November 15, 2017


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Last month, Mom and I escaped to Phoenix, Arizona for a long weekend. We hiked in the mountains, we shopped for art and jewelry, ate some incredible food, and I went alone to a concert for the first time!
By nature, I am a pretty anxious person. It comes and goes at times, and there are a lot of different experiences that tend to make me anxious, but large crowds are definitely higher on my list. The idea of facing a large crowd of unfamiliar faces....alone? I'm breaking out into a cold sweat just thinking about it. And yet, I wasn't willing to forgo my concert experience simply because nobody could go with me. I decided the anxiety was worth it, and bought a ticket.

I had myself pretty well convinced that I was okay with going alone and that I'd be totally fine until I actually got to the concert and was standing there outside the venue surrounded by thousands of people I didn't know. Fear started prickling up in my belly and I had to dry swallow a few times. It's not like I had any other choice -- I was either going to go to this concert alone or not go at all. I took the plunge, stood in line, and the experience immediately changed.

To my left in line was a girl who also seemed to be by herself and after some quiet mustering up of my own courage, I turned to her and introduced myself. "Yeah I'm here by myself..." I had to admit. To my utter relief she immediately responded, "Oh thank god I'm here alone too!" I cannot tell you the wave of relief that crashed over me. For the next 20 minutes we spent in line, we were inseparable. We talked about our favorite memories from past shows and if we knew anything about the opening act (we didn't -- but I highly recommend them now!) and noted the gorgeous style of the concert-goers around us. Unfortunately we weren't sitting close to each other but when we were saying goodbye, a huge hug was obviously necessary and made me feel completely at ease.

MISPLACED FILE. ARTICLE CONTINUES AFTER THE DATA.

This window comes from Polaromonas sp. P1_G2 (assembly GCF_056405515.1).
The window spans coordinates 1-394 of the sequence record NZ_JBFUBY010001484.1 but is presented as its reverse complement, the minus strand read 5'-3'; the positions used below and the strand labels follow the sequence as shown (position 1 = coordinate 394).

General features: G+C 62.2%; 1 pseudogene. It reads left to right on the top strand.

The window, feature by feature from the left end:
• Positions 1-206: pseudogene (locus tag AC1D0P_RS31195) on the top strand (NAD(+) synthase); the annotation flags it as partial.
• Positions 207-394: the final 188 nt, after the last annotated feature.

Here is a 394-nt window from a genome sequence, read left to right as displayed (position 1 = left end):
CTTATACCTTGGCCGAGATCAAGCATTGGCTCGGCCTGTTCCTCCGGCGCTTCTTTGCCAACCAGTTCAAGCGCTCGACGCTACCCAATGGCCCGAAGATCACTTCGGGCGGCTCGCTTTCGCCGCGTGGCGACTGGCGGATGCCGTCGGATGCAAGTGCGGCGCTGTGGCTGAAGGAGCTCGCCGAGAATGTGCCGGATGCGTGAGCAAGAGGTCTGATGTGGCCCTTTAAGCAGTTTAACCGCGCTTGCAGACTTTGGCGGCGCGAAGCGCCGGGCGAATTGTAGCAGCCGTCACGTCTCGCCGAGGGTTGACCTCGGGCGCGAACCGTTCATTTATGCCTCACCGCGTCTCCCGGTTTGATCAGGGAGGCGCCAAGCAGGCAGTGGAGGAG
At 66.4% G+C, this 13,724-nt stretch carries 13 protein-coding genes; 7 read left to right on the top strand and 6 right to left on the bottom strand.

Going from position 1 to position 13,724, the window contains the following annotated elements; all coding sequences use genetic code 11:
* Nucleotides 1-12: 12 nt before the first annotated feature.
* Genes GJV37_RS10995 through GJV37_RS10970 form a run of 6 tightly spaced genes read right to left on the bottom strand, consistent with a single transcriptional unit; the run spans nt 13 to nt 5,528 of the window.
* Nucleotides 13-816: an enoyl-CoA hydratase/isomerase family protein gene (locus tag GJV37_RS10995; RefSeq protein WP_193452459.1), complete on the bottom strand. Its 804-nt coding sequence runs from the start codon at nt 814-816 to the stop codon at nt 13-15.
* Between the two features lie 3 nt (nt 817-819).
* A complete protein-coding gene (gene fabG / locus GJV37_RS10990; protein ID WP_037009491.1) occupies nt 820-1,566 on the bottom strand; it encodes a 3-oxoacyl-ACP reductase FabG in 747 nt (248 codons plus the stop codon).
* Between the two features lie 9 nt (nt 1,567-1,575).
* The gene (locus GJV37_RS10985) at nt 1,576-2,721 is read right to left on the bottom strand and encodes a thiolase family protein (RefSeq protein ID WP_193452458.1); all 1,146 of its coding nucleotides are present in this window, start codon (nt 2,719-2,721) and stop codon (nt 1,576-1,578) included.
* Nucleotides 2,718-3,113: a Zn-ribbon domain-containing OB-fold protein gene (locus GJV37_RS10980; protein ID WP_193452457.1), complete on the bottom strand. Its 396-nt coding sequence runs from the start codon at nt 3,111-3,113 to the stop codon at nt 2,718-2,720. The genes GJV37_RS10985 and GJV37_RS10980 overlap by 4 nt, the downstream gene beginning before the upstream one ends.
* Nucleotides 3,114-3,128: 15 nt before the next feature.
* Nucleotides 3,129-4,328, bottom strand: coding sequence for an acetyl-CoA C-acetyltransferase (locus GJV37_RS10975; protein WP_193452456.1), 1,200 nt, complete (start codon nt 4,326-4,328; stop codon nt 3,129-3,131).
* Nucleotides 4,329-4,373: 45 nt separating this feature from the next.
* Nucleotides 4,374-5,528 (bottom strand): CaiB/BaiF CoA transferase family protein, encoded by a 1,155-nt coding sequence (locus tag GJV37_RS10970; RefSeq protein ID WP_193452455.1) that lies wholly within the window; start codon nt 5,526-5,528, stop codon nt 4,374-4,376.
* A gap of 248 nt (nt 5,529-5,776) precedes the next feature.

Once in my seat, it was so easy and natural to strike up a conversation with those sat around me. We all had at least one thing in common and from there it was a breeze finding common ground to chat about. Once the concert actually started? It was magical. When you go to a concert with somebody, you're always checking for their reaction and the shared experience is incredible but everyone's reactions are so personal it can make it difficult to describe. When you're alone, you feel the rhythm and the movements of those around you and you can feel yourself get caught in the flow.

During the slower songs I had no problem grabbing the hand of the girl sitting next to me and we swayed together. During the fast-paced, you're-definitely-on-your-feet songs we jumped and yelled together. When it was all over, we exchanged snapchats and went our separate ways, left to process our experiences alone. My concert experience will forever be joined to hers but it was also completely my own and the feeling is a rush I can't explain.

I will forever love going to concerts with A -- best friends and concerts go together like peanut butter & jelly. But going to a concert alone is something everybody, introvert, extrovert, anxious, calm, floats-somewhere-in-the-middle needs to experience! Not only did I leave knowing that my memories of the evening belonged to me, I made a human-to-human connection with the strangers sitting around me, and I proved to myself that I actually can handle being alone in a crowd. It's certainly a night I'll never forget and I think everyone deserves the chance to experience that rush. 


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